Fertilizing - 
We recommend fertilizing new trees with a higher nitrogen fertilizer.  We offer a 13-6-6 fertilizer that works very well for us.  This allows the tree to focus on growing branches and roots.  A well established tree will be able to set and carry more fruit so we prefer our customers to focus on branching vs fruiting for the first couple years.  We recommend you remove developing fruit from the tree during this time.  We recommend fertilizing two or three times a year from Spring through August and at a rate of 1lb of fertilizer per 1 inch of tree caliper.  For example a 1/4th inch tree would get 1/4th lb of fertilizer.  Spread the fertilizer away from the trunk of the tree, do not put it near the trunk, the trees roots will find it.

 

Pruning - 
There are many ways to prune your citrus so please consider doing further research on youtube or through google for alternative options before making your decision.  We recommend pruning inground trees to create dense branching that will create more branches to produce better fruit yields in 3 years.  We recommend topping your tree at 24 inches to encourage branching.  Then continue to cut branches approximately 12-14 inches to create a round beach ball shaped tree.  Continue to prune to create a larger beach ball shape and then when fruiting, prune to keep the shape and size you desire.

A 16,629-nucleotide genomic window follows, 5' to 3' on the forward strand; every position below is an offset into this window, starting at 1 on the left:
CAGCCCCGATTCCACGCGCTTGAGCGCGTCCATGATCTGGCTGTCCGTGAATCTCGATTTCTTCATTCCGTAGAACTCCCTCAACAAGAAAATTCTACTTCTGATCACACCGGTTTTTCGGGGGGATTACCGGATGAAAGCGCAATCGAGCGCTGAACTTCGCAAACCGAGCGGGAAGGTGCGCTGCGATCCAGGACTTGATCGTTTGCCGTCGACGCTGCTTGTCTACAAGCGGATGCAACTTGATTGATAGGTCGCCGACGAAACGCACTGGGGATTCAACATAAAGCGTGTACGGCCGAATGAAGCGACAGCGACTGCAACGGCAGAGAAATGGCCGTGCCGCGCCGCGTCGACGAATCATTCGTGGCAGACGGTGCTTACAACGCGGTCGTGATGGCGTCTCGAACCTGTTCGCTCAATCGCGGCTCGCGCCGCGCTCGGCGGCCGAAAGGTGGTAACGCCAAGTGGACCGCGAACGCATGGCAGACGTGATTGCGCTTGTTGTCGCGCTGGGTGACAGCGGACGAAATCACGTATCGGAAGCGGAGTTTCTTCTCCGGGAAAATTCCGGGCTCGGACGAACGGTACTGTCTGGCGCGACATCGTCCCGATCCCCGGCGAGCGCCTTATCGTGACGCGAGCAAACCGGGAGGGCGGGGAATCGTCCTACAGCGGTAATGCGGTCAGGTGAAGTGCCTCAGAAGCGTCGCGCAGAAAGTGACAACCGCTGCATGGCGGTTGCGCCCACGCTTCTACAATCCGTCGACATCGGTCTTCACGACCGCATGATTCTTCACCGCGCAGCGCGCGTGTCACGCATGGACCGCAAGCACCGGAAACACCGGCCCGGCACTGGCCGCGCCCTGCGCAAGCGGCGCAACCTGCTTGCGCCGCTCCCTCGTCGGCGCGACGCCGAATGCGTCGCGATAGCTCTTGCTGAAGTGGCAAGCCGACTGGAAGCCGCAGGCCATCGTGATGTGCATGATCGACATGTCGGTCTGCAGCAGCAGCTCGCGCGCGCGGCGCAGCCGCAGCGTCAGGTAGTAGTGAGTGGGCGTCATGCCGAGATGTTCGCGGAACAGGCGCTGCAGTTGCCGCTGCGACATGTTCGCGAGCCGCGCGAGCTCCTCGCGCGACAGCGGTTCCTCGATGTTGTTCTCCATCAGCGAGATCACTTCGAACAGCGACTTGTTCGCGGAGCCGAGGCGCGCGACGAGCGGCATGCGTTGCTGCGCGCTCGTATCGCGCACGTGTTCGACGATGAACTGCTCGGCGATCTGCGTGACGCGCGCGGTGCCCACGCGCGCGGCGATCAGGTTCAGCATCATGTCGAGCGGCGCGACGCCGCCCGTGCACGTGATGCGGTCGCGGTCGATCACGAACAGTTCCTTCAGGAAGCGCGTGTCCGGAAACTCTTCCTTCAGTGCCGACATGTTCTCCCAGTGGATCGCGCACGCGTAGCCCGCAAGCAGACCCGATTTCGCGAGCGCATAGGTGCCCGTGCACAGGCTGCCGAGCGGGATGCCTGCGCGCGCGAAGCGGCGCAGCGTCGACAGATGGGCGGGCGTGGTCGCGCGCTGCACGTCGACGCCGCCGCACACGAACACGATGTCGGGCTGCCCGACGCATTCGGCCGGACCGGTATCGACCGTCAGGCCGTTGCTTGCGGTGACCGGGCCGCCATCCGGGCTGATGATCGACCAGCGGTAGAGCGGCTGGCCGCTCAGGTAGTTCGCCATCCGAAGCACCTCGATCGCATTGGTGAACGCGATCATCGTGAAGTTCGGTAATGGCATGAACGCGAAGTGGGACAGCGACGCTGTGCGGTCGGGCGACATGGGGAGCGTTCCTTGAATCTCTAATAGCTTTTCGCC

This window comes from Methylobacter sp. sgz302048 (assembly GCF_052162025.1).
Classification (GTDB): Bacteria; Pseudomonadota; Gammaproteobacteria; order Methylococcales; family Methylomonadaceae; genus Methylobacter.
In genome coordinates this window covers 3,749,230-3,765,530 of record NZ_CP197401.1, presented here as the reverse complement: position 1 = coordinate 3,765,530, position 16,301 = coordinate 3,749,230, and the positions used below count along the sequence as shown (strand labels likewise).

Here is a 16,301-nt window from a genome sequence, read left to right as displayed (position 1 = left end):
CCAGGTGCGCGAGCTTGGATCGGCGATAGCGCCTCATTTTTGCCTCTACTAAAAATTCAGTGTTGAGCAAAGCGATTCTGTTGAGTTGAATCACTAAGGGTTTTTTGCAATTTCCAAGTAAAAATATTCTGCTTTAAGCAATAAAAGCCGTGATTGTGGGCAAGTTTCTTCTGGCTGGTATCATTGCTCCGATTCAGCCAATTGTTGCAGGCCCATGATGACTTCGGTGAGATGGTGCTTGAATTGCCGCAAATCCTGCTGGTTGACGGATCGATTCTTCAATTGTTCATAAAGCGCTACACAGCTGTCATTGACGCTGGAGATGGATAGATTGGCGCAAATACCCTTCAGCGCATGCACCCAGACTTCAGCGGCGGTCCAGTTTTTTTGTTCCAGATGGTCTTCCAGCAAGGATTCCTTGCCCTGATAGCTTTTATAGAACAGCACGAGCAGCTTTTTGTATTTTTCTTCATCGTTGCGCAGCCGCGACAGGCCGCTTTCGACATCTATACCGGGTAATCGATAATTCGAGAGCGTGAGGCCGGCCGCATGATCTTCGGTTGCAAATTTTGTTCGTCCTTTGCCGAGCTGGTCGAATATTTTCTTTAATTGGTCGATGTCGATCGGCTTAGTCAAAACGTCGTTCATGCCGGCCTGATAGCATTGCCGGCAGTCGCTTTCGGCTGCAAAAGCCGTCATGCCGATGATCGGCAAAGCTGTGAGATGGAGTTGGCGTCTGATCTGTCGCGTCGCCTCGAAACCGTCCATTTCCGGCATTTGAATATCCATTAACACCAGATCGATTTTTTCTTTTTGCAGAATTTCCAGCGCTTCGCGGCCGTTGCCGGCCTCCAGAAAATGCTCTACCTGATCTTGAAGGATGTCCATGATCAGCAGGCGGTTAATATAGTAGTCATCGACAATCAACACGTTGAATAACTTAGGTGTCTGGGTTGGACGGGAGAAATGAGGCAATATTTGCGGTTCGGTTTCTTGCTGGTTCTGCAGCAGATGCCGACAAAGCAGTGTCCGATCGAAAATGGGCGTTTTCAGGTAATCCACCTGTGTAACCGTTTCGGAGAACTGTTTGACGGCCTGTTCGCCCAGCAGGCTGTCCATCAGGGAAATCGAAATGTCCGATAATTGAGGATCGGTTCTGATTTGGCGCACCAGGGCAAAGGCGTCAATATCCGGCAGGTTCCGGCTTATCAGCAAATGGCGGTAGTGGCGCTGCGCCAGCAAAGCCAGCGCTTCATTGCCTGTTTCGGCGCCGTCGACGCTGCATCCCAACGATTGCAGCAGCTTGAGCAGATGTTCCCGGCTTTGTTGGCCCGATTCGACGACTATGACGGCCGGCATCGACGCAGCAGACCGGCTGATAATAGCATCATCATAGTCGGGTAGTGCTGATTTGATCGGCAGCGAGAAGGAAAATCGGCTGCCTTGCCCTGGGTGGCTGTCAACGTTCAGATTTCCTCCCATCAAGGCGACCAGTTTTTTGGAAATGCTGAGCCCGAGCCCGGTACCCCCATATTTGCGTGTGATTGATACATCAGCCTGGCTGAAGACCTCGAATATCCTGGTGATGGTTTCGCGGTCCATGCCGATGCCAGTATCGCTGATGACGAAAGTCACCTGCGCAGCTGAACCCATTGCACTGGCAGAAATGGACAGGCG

Growing Citrus In Containers:

Initial Care Instructions -
When your tree arrives, remove it from the bag and water it deeply to replace any moisture that may have been lost during shipping.

Up Potting -